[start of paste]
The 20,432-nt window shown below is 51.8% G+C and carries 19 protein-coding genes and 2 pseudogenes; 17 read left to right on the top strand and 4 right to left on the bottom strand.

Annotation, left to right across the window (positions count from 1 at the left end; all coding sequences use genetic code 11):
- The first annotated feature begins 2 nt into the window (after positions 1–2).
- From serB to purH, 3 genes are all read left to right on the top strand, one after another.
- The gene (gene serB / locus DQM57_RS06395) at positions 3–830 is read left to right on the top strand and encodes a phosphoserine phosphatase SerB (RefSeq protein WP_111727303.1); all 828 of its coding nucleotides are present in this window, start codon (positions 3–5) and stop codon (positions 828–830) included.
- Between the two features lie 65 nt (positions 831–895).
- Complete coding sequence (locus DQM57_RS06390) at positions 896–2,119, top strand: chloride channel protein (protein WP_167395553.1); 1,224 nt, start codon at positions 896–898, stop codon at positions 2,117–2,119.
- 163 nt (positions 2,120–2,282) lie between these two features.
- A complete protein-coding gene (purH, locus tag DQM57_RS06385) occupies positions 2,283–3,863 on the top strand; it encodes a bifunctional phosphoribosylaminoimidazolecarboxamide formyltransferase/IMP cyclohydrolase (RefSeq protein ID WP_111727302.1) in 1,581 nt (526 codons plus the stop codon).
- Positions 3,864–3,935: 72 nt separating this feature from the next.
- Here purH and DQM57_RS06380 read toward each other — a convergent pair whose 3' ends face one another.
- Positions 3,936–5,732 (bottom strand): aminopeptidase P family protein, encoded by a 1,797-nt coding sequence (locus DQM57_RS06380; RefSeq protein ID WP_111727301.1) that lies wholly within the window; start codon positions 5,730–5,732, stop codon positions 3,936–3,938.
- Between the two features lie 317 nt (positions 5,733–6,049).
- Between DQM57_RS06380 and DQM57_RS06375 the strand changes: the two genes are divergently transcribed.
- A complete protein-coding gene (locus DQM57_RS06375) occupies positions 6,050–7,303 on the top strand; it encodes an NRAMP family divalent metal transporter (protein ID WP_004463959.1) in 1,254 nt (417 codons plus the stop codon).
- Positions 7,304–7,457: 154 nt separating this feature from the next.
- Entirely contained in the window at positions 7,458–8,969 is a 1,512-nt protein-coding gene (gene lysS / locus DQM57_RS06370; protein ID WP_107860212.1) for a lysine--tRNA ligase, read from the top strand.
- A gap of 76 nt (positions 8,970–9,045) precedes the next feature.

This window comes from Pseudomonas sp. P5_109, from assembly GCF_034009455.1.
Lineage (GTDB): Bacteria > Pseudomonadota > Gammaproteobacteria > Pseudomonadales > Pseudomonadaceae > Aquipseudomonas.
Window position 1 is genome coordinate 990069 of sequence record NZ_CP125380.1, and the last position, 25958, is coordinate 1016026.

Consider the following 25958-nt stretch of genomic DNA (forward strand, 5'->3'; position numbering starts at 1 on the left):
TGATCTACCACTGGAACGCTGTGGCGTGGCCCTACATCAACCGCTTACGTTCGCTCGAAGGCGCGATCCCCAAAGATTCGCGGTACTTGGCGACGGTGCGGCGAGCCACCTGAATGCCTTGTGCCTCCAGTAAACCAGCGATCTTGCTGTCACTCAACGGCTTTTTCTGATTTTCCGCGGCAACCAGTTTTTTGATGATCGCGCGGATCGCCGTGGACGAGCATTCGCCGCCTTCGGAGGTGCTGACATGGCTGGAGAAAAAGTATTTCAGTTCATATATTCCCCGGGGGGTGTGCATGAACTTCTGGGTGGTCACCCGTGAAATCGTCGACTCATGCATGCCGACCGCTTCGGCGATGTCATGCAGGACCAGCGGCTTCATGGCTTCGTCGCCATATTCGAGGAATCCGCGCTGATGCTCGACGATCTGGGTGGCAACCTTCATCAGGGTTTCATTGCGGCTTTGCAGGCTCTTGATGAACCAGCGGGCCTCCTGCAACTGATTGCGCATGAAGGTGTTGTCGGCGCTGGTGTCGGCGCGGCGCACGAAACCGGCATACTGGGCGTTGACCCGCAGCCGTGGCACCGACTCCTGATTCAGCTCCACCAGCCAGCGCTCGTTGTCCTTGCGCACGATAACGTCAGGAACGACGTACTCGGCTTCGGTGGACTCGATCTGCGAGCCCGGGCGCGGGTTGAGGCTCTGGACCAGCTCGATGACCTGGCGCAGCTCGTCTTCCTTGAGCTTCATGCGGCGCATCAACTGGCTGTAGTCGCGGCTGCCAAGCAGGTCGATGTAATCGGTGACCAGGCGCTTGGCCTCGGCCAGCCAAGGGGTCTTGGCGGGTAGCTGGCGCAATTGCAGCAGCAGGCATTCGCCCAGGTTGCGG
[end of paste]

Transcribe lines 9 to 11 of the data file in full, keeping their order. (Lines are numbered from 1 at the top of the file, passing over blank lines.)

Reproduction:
- A complete protein-coding gene (purH, locus tag DQM57_RS06385) occupies positions 2,283–3,863 on the top strand; it encodes a bifunctional phosphoribosylaminoimidazolecarboxamide formyltransferase/IMP cyclohydrolase (RefSeq protein ID WP_111727302.1) in 1,581 nt (526 codons plus the stop codon).
- Positions 3,864–3,935: 72 nt separating this feature from the next.
- Here purH and DQM57_RS06380 read toward each other — a convergent pair whose 3' ends face one another.